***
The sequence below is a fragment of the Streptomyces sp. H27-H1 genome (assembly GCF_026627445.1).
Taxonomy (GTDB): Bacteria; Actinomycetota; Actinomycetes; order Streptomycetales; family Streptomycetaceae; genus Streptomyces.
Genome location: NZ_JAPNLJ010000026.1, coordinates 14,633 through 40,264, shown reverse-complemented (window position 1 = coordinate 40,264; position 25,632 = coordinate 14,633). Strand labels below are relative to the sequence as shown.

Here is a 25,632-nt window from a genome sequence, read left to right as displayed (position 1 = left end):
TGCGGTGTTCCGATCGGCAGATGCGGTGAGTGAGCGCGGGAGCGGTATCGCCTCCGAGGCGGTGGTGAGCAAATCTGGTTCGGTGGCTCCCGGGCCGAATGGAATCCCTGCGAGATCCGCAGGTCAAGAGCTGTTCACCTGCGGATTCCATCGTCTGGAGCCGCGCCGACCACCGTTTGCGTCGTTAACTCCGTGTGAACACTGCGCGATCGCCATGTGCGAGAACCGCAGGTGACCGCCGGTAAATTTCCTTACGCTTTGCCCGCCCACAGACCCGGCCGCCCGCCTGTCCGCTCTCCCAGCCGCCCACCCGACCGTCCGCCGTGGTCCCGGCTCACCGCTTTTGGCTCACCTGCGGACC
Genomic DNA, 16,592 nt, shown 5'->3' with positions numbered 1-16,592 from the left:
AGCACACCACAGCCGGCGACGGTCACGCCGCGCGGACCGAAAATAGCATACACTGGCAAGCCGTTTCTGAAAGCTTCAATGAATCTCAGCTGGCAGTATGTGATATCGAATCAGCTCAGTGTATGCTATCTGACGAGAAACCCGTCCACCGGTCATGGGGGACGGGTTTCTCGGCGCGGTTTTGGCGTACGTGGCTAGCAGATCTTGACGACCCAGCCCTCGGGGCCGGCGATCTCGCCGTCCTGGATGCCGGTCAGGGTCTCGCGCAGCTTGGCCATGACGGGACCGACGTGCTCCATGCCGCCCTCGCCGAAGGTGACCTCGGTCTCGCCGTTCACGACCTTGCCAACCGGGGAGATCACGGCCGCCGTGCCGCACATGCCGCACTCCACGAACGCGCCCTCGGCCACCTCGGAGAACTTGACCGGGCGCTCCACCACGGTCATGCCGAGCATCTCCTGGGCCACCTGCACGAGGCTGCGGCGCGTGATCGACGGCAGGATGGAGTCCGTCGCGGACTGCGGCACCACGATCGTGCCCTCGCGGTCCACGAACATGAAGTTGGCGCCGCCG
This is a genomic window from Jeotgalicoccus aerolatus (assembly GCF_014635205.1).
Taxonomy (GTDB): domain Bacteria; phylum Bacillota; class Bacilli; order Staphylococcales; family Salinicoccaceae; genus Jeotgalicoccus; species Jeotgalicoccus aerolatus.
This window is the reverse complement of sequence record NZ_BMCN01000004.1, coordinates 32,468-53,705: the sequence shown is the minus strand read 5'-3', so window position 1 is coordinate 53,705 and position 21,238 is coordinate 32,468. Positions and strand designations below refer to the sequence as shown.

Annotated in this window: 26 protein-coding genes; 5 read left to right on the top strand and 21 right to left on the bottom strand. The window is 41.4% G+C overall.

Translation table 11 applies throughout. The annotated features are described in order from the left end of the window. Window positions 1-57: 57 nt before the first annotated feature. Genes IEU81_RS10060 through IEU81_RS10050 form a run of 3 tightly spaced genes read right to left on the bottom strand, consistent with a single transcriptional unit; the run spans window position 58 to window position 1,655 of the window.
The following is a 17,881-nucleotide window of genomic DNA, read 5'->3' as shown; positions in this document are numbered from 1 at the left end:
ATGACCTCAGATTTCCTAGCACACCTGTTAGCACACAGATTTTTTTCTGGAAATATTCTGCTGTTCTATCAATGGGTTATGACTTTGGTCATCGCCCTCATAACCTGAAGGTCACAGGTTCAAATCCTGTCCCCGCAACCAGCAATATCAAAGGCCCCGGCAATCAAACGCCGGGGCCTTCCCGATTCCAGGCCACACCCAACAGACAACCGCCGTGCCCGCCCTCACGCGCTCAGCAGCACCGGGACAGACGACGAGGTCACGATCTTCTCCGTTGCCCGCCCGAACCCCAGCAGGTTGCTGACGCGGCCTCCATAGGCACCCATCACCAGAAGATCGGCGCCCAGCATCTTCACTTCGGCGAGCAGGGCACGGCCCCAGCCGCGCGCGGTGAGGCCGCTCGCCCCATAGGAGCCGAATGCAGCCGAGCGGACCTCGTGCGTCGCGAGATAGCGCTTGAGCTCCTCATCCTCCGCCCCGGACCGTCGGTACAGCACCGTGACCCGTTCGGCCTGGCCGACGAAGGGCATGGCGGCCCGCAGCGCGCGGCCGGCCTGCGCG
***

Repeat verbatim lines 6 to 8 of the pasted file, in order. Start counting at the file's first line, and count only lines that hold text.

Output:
Genomic DNA, 16,592 nt, shown 5'->3' with positions numbered 1-16,592 from the left:
AGCACACCACAGCCGGCGACGGTCACGCCGCGCGGACCGAAAATAGCATACACTGGCAAGCCGTTTCTGAAAGCTTCAATGAATCTCAGCTGGCAGTATGTGATATCGAATCAGCTCAGTGTATGCTATCTGACGAGAAACCCGTCCACCGGTCATGGGGGACGGGTTTCTCGGCGCGGTTTTGGCGTACGTGGCTAGCAGATCTTGACGACCCAGCCCTCGGGGCCGGCGATCTCGCCGTCCTGGATGCCGGTCAGGGTCTCGCGCAGCTTGGCCATGACGGGACCGACGTGCTCCATGCCGCCCTCGCCGAAGGTGACCTCGGTCTCGCCGTTCACGACCTTGCCAACCGGGGAGATCACGGCCGCCGTGCCGCACATGCCGCACTCCACGAACGCGCCCTCGGCCACCTCGGAGAACTTGACCGGGCGCTCCACCACGGTCATGCCGAGCATCTCCTGGGCCACCTGCACGAGGCTGCGGCGCGTGATCGACGGCAGGATGGAGTCCGTCGCGGACTGCGGCACCACGATCGTGCCCTCGCGGTCCACGAACATGAAGTTGGCGCCGCCG
This is a genomic window from Jeotgalicoccus aerolatus (assembly GCF_014635205.1).